My name is Hannah David; I am the first of 23 children from my parents. I was born in a polygamous family in River Cess - one of Liberia's most remote Southeastern counties. My father had eleven wives. My mother was the first wife. At age 10, what I witnessed numbed me for the rest of my childhood days. I firmly remember the pain and agony my father's sixth wife, Poehpah, endured when she was about seven months pregnant. She had these very intense headaches and would complain about how severe they were to her sister-wife, Nyonblee. When Peophah noticed the headaches were not subsiding, she told Nyonblee that she wanted to visit the government clinic. But Nyonblee cautioned against it because of how far the clinic was from their village - the commute would take seven hours. Instead, Nyonblee suggested Peophah visit a midwife who lived in a nearby town.
Peophah heeded and visited the midwife. But the midwife refused to help Peophah because the midwife and the rest of the village claimed that Peophah was a witch who had cursed their crops and could not keep a fetus alive because of a few miscarriages. Peophah pleaded with the midwife but to no avail. Peophah's headaches got worse and subsequently became seizures, but the villagers continuously ignored Peophah out of spite that the attacks were a part of her "witchcraft acts." Peophah's episodes lasted for hours until she met her untimely death.
Peophah's death altered something within me and sent me on a journey to what would become a game changer in wifery. Before this, I had always dreamed of becoming a renowned Journalist. However, Peophah's death made me aware of how harmful and ignorant the community can be to women and their livelihoods. As such, I wanted not only to become a Registered Midwife to understand the symptoms that Peophah suffered during her pregnancy but to ensure that other pregnant women would not have to suffer the same fate out of ignorance. Consequently, I became the first girl in my village to achieve more than an elementary education. I earned my degree in midwifery and a bachelor's in Sociology, and I am now studying for my master's in Health Systems management.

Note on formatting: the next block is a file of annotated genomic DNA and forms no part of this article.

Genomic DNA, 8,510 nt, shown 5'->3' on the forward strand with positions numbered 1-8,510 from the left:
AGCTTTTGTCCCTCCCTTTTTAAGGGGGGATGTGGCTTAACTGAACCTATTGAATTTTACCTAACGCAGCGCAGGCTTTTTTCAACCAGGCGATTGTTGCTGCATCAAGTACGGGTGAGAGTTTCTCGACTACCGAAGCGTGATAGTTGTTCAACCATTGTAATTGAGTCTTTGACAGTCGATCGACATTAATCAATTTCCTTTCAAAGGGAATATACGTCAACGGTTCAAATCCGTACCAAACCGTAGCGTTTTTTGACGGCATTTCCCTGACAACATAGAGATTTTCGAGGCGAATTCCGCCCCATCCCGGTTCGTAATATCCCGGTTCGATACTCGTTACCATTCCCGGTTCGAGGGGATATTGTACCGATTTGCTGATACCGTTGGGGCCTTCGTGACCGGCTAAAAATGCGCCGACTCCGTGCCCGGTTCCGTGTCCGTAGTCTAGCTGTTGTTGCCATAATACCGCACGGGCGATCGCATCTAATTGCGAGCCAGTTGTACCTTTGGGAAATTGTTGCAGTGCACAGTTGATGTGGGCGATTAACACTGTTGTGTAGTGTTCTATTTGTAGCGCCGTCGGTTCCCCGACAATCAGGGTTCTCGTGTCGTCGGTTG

I have worked as a midwife for over 20 years and have since delivered more babies than I care to count. With the Ministry of Health's assistance, I started a program at The Goodwill Clinic in Fiama that helped pregnant women with HIV deliver babies free of HIV. I have counseled men and women who tested positive for HIV, administering proper medications to help sustain their lives.
My newest project is to start a birthing center in Rivercess and help mothers safely bring their kids into this world. Peophah’s unfortunate case is not unique to her. Today, many mothers and new mothers are vulnerable to the ignorance around women’s reproductive health. This ignorance has plagued women for too long, and I wish only to see it end.
With your financial assistance, this center will:
Provide skilled care before and after childbirth
Implement best practices for managing the care of high-risk pregnancies
Vaccinate women of childbearing age, pregnant women, babies, and children
Provide education around birth control to sexually active women and men
Continue my project of Mother to child HIV/Aids prevention
Des Moines, IA